Strategic opportunity

Spurred by social media and broadening tastes, creative food styling is having a moment. Engage with audiences by offering food experiences that are not only inventive but visually stirring

Ganni launches eco-venient fashion alterations

UK – In a bid to help people achieve a better fit and extend the lifecycle of their clothing and accessories, Danish fashion label Ganni is partnering with repair app Sojo to make fashion alterations more convenient.

Ganni customers can book free alterations via the brand's website, which operates an eco-friendly pick-up and drop-off service by bike. Piloting in London, the initiative is due to be rolled out across the UK.

Through this frictionless method to help customers repair their clothes, the companies are using a strategy similar to those we explore in Eco-venience Retail. ‘Online shopping has a huge environmental cost attached to it due to the amount of returns that are made with the majority of returns being due to poor fit,’ says Josephine Philips, founder and CEO of Sojo. By partnering with Sojo to offer local tailoring, Ganni is reducing environmental impact and also creating clothes that fit customers perfectly, which will then be loved for longer.

Such initiatives also set an example to other clothing retailers in how to take control of their stock through repair and resale services.

Ganni, US

Strategic opportunity

Companies must begin taking responsibility for the full lifecycle of products. Brands in industries from fashion to interiors should take inspiration from this partnership and similarly find ways to create seamless repair services for consumers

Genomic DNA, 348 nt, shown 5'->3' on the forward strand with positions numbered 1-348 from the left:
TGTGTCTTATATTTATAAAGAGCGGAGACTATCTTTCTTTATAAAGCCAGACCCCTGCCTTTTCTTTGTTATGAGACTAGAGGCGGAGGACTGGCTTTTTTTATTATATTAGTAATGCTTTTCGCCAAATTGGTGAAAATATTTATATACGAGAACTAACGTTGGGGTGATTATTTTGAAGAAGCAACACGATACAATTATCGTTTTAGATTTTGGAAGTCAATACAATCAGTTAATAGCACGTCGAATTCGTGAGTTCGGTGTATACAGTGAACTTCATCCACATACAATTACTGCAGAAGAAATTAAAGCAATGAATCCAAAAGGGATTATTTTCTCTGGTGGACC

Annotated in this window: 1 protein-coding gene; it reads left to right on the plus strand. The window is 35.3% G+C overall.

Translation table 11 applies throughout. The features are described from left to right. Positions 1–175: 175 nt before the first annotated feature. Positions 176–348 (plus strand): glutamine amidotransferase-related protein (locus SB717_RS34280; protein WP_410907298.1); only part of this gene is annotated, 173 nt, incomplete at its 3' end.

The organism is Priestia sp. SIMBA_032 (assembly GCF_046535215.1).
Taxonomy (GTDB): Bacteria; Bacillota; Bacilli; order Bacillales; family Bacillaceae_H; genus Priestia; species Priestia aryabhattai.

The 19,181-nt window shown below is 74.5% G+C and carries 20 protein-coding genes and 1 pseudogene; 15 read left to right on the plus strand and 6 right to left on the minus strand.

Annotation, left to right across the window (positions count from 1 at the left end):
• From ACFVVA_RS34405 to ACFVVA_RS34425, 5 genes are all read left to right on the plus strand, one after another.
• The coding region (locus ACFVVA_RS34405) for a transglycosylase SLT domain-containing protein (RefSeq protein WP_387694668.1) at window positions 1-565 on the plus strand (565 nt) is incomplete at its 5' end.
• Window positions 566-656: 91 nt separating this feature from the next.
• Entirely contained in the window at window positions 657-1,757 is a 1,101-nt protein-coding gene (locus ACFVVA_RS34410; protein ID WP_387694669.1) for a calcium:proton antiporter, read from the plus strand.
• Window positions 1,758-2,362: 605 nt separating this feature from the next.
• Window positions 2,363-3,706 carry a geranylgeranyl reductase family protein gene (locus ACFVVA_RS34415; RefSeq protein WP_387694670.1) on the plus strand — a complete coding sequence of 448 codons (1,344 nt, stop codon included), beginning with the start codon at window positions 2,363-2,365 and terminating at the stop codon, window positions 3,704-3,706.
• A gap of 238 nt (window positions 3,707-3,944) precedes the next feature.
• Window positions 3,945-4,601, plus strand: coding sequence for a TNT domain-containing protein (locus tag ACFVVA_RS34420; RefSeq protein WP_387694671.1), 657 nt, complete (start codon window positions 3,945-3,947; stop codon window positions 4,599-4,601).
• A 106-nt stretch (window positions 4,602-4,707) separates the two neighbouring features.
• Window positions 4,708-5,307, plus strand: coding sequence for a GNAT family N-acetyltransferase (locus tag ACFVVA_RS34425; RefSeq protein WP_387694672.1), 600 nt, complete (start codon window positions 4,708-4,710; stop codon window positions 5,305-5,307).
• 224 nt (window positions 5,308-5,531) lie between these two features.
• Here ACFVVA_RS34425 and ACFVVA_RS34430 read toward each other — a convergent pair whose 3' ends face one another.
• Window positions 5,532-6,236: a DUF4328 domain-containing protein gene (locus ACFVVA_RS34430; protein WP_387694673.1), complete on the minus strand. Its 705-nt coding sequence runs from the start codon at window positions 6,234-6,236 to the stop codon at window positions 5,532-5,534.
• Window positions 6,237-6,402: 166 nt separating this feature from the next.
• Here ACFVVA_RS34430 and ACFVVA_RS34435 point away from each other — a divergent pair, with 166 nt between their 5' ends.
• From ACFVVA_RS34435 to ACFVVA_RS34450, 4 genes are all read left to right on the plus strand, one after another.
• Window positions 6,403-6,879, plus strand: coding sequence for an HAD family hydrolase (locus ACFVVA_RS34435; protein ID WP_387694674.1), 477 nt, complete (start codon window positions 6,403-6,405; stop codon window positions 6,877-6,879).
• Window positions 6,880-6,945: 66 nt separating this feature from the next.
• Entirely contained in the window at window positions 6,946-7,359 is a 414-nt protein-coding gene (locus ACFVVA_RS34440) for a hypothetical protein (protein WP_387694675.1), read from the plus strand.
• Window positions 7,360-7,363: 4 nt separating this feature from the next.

Stat: The NFT art market has a diversity issue

Burberry Art Show by Tom Artist, US Burberry Art Show by Tom Artist, US

Global According to a new report from ArtTactic, just 16% of non-fungible token (NFT) art sales are of works by women artists. The report includes both primary and secondary sales over the past 21 months on digital art auction platform Nifty Gateway.

The research reveals just how pervasive existing power structures are in the art world, despite digital art offering space for disruption and diversity. Indeed, this extends beyond gender. Just 5% of artists – the equivalent of 16 individuals – account for 55% of NFT art sales, and 90% of the total value stored in NFT art rests in the work of the top 25% of artists, predominantly white men from the global north.

The findings point to the importance of young innovators such as Paul Hill and Black Beyond, who are using tech to destabilise art world elitism by democratising access and showcasing diverse talent. Their offerings are also better aligned with Gen Z’s values and principles, which will increasingly guide the global understanding of value in art and beyond.

Strategic opportunity

To succeed in digital spaces in the long term, brands must actively champion diversity to connect with young consumers